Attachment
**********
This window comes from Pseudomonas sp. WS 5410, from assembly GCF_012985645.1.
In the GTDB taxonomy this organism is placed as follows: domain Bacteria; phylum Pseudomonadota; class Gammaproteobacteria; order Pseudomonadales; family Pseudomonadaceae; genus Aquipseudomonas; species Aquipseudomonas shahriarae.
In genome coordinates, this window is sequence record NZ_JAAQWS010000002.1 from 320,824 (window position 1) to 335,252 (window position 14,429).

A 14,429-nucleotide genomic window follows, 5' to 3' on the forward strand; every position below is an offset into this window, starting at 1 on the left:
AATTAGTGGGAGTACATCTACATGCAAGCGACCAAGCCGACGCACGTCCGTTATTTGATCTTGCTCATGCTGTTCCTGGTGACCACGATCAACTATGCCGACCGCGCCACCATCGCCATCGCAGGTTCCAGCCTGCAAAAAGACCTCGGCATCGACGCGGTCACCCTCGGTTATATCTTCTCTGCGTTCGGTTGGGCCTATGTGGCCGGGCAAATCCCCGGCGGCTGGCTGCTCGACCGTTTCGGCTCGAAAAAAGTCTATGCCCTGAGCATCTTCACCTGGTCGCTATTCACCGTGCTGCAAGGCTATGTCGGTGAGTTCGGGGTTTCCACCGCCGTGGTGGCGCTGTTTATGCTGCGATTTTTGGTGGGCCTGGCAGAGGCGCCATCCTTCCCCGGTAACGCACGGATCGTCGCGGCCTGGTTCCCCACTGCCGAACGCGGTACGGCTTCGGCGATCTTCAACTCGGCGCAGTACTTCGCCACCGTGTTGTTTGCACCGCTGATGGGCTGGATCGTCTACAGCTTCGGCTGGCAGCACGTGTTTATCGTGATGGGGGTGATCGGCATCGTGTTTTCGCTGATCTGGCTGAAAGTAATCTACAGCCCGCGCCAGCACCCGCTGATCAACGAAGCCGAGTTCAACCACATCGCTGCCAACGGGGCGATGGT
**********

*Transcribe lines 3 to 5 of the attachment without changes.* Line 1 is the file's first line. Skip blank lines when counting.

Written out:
In genome coordinates, this window is sequence record NZ_JAAQWS010000002.1 from 320,824 (window position 1) to 335,252 (window position 14,429).

A 14,429-nucleotide genomic window follows, 5' to 3' on the forward strand; every position below is an offset into this window, starting at 1 on the left:
AATTAGTGGGAGTACATCTACATGCAAGCGACCAAGCCGACGCACGTCCGTTATTTGATCTTGCTCATGCTGTTCCTGGTGACCACGATCAACTATGCCGACCGCGCCACCATCGCCATCGCAGGTTCCAGCCTGCAAAAAGACCTCGGCATCGACGCGGTCACCCTCGGTTATATCTTCTCTGCGTTCGGTTGGGCCTATGTGGCCGGGCAAATCCCCGGCGGCTGGCTGCTCGACCGTTTCGGCTCGAAAAAAGTCTATGCCCTGAGCATCTTCACCTGGTCGCTATTCACCGTGCTGCAAGGCTATGTCGGTGAGTTCGGGGTTTCCACCGCCGTGGTGGCGCTGTTTATGCTGCGATTTTTGGTGGGCCTGGCAGAGGCGCCATCCTTCCCCGGTAACGCACGGATCGTCGCGGCCTGGTTCCCCACTGCCGAACGCGGTACGGCTTCGGCGATCTTCAACTCGGCGCAGTACTTCGCCACCGTGTTGTTTGCACCGCTGATGGGCTGGATCGTCTACAGCTTCGGCTGGCAGCACGTGTTTATCGTGATGGGGGTGATCGGCATCGTGTTTTCGCTGATCTGGCTGAAAGTAATCTACAGCCCGCGCCAGCACCCGCTGATCAACGAAGCCGAGTTCAACCACATCGCTGCCAACGGGGCGATGGT